Negative self-talk can have a profound effect on how you feel.
When we think about “talking to yourself,” we might imagine a strange person rambling out loud in a public place.
That voice in your head
But we all have an inner monologue, and for some of us, we wish it weren’t quite so chatty! These voices are as normal and natural as can be. This phenomenon is called self-talk, and it can dramatically impact our feelings, thoughts, mood and behaviors in both positive and negative ways.
Cognitive behavioral therapy
Improving your self-talk is such an important topic that there is an entire field of study in psychology dedicated to it: Cognitive Behavioral Therapy (CBT). It was designed to help us retrain our thinking and improve our ability to speak to ourselves in a positive way. Because it seems to have a clear and quick effect, CBT has become one of the most popular kinds of talk therapy in the country.
Those whose self-talk is mostly positive (“hey, good job!”) tend to be happier, more productive and have higher self-esteem. Those who are flooded with negative ruminations tend to be more depressed and angry, less productive, and have lower self-esteem.
This quiz will help you assess whether you are skewing positive or negative; find your results at the end.
Take the quiz:
1. If a friend cancels lunch with me at the last minute, I assume that person is angry with me even if he or she never said so.
2. If a friend cancels lunch with me at the last minute, I imagine he or she is sorry because I am confident that friends enjoy my company.
1. I tend to be hard on myself. I might be self-critical or overly judgmental about my appearance, behaviors or feelings.
2. I tend to cut myself slack in difficult situations, and I try to accept my shortcomings and view them as opportunities for growth rather than flaws.
1. If a friend is angry with me about something, I might think of even more things he or she might be angry about.
2. When I have a conflict with someone, I think calming thoughts and remind myself that I am a good person and that things will be OK no matter what happens.
1. I know my weaknesses and think about them often.
2. I know my weaknesses, but try to focus on my strengths.
1. I have been known to overthink things to the point of upsetting myself unnecessarily.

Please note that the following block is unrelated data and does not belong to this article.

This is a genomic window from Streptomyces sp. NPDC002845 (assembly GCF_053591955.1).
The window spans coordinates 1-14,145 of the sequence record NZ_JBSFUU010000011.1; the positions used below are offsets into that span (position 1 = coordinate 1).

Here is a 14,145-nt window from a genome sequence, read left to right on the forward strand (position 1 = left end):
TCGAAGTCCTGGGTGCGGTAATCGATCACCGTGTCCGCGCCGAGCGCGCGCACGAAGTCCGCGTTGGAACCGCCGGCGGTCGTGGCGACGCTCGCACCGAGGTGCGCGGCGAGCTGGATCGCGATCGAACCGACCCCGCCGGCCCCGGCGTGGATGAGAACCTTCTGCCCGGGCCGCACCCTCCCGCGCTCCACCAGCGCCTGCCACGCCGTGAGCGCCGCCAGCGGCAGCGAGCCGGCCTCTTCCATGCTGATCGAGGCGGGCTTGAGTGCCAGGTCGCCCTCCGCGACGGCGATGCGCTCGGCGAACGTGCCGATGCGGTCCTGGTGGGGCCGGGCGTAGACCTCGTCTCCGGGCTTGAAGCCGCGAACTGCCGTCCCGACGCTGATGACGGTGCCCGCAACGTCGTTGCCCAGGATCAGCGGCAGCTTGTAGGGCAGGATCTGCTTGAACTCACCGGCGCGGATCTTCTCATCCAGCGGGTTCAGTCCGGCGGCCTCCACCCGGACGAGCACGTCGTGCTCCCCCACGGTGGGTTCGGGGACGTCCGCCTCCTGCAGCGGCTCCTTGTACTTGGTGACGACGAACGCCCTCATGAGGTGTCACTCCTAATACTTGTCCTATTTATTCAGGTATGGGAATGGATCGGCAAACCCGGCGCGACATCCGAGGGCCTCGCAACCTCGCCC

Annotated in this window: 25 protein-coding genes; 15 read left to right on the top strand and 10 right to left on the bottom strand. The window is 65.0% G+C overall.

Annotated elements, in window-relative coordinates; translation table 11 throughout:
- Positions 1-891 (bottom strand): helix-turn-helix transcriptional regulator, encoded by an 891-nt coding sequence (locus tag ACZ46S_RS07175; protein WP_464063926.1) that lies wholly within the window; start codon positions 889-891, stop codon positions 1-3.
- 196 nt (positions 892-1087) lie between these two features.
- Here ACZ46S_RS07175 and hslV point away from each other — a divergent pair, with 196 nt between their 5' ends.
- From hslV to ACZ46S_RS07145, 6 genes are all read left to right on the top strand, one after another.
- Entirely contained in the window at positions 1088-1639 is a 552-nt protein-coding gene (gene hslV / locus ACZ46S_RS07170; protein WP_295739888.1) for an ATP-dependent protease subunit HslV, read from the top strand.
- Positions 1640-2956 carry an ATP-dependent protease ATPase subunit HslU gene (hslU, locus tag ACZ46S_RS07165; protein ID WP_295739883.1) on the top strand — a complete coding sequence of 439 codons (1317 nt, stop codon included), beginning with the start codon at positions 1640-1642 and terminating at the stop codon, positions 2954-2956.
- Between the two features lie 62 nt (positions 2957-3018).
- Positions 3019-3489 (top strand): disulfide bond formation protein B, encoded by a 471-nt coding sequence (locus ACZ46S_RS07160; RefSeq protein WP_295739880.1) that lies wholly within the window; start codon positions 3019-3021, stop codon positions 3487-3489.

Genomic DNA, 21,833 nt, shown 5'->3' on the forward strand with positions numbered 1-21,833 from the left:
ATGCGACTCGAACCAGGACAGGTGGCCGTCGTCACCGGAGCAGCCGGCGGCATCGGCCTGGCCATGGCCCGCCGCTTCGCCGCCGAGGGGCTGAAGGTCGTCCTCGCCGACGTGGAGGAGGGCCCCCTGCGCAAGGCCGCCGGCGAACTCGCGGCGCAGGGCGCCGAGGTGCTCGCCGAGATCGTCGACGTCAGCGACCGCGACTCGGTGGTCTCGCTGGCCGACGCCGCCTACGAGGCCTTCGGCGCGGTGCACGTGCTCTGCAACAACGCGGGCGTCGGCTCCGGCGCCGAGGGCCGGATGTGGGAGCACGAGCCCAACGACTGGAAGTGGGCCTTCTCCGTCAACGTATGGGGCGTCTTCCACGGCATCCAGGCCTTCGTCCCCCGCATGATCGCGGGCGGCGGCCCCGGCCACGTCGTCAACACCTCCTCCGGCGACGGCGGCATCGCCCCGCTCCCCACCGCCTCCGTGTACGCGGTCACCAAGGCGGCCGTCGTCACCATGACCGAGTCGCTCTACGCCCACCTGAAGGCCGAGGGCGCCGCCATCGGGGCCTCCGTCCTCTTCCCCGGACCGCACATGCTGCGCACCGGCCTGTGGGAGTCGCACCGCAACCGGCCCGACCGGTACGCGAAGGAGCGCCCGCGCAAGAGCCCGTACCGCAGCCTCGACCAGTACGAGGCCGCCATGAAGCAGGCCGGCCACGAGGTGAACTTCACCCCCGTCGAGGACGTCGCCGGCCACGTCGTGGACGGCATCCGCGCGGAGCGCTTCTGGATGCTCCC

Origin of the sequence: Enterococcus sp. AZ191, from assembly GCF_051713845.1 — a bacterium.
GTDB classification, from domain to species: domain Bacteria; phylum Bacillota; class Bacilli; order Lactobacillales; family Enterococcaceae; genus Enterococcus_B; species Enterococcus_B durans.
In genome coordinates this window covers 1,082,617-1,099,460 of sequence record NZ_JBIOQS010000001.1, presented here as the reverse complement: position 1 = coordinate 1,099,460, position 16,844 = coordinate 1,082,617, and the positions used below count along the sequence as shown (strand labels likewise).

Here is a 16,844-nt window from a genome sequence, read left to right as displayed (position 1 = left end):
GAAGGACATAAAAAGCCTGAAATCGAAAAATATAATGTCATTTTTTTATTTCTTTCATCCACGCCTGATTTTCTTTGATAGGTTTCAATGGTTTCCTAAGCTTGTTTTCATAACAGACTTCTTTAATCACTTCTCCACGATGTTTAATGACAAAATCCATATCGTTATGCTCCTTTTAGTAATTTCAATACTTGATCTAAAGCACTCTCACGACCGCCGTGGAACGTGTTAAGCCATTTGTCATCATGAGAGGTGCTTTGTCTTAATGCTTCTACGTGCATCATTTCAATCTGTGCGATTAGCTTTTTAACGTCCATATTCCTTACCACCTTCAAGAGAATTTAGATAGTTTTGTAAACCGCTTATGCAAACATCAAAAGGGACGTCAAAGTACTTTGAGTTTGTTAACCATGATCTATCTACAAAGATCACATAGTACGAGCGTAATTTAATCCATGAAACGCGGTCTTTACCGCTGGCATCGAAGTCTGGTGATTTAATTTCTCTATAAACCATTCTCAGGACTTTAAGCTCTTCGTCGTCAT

2. I tend not to overthink things because I feel comfortable and/or confident in my initial decisions.
1. When I am challenged by adversity, I tend to feel hopeless and/or powerless.
2. When I am challenged by adversity, I tend to feel strong and able to tackle the challenge.
1. I don’t typically compliment myself, even privately or in my own mind.
2. I am able to compliment myself and receive compliments.
1. When I feel angry, sad or afraid, I panic because it’s hard to help myself feel better.
2. When I feel angry, sad or afraid, I am OK with it because I know the tools to manage those feelings.
1. If people could play a tape of my mind, they would be surprised that my thoughts are as negative as they are.
2. If people could play a tape of my mind, they would view me as a positive person.
1. I am kinder to others than I am to myself.
2. I am as kind or kinder to myself than I am to others.
Next, add up the numbers from your answers:
1–10: Your mind tends to be filled with an excessive amount of negative self-talk, which can be emotionally burdening. Try to work toward being nicer to yourself and making your thoughts more positive. Perhaps try to take extra time out to look for the good in yourself and in situations. Make an extra effort to listen to your self-talk so that you can identify what is causing the moments of dread or fear and attempt to shift your perspective and see things from a more objective point of view.
10-20: In general, you have good skills when it comes to positive thinking. You tend to be great at encouraging yourself and speaking to yourself in an affirmative and healthy way. When you hear yourself becoming negative, stop yourself and see if you can look at the situation (or judgment) from a different, more positive perspective.
Stacy Kaiser, the author of How to Be a Grown Up: The Ten Secret Skills Everyone Needs to Know, is a successful licensed psychotherapist, relationship expert and media personality. For more on Stacy, go to StacyKaiser.com.